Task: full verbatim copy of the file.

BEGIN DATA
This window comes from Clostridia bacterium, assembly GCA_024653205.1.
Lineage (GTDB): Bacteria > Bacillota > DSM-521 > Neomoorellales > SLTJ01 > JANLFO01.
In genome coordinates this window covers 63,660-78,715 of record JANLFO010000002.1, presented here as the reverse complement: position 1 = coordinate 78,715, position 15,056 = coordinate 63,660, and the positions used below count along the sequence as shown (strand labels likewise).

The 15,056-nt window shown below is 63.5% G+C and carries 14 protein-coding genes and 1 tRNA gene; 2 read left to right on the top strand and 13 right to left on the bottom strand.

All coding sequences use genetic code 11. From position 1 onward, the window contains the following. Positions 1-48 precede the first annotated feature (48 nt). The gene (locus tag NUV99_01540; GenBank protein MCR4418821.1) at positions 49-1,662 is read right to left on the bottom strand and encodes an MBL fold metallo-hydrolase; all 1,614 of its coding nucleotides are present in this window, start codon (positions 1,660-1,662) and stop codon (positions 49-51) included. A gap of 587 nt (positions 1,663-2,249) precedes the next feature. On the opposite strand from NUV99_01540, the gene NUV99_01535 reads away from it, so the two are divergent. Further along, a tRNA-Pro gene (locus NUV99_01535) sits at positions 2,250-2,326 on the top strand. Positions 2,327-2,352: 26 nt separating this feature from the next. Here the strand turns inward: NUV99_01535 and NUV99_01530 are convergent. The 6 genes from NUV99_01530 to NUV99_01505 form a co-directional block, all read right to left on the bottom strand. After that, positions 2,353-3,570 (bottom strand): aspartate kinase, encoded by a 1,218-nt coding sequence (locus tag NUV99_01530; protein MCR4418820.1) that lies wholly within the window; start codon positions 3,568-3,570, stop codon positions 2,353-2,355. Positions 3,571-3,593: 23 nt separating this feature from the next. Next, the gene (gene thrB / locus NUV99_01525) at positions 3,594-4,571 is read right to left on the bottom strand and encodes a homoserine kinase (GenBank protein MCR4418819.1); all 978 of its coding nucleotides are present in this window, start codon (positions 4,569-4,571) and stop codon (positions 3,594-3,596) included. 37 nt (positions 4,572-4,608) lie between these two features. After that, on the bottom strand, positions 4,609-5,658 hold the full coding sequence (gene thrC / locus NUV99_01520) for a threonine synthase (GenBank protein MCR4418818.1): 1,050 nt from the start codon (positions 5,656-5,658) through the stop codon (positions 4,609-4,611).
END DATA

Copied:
This window comes from Clostridia bacterium, assembly GCA_024653205.1.
Lineage (GTDB): Bacteria > Bacillota > DSM-521 > Neomoorellales > SLTJ01 > JANLFO01.
In genome coordinates this window covers 63,660-78,715 of record JANLFO010000002.1, presented here as the reverse complement: position 1 = coordinate 78,715, position 15,056 = coordinate 63,660, and the positions used below count along the sequence as shown (strand labels likewise).

The 15,056-nt window shown below is 63.5% G+C and carries 14 protein-coding genes and 1 tRNA gene; 2 read left to right on the top strand and 13 right to left on the bottom strand.

All coding sequences use genetic code 11. From position 1 onward, the window contains the following. Positions 1-48 precede the first annotated feature (48 nt). The gene (locus tag NUV99_01540; GenBank protein MCR4418821.1) at positions 49-1,662 is read right to left on the bottom strand and encodes an MBL fold metallo-hydrolase; all 1,614 of its coding nucleotides are present in this window, start codon (positions 1,660-1,662) and stop codon (positions 49-51) included. A gap of 587 nt (positions 1,663-2,249) precedes the next feature. On the opposite strand from NUV99_01540, the gene NUV99_01535 reads away from it, so the two are divergent. Further along, a tRNA-Pro gene (locus NUV99_01535) sits at positions 2,250-2,326 on the top strand. Positions 2,327-2,352: 26 nt separating this feature from the next. Here the strand turns inward: NUV99_01535 and NUV99_01530 are convergent. The 6 genes from NUV99_01530 to NUV99_01505 form a co-directional block, all read right to left on the bottom strand. After that, positions 2,353-3,570 (bottom strand): aspartate kinase, encoded by a 1,218-nt coding sequence (locus tag NUV99_01530; protein MCR4418820.1) that lies wholly within the window; start codon positions 3,568-3,570, stop codon positions 2,353-2,355. Positions 3,571-3,593: 23 nt separating this feature from the next. Next, the gene (gene thrB / locus NUV99_01525) at positions 3,594-4,571 is read right to left on the bottom strand and encodes a homoserine kinase (GenBank protein MCR4418819.1); all 978 of its coding nucleotides are present in this window, start codon (positions 4,569-4,571) and stop codon (positions 3,594-3,596) included. 37 nt (positions 4,572-4,608) lie between these two features. After that, on the bottom strand, positions 4,609-5,658 hold the full coding sequence (gene thrC / locus NUV99_01520) for a threonine synthase (GenBank protein MCR4418818.1): 1,050 nt from the start codon (positions 5,656-5,658) through the stop codon (positions 4,609-4,611).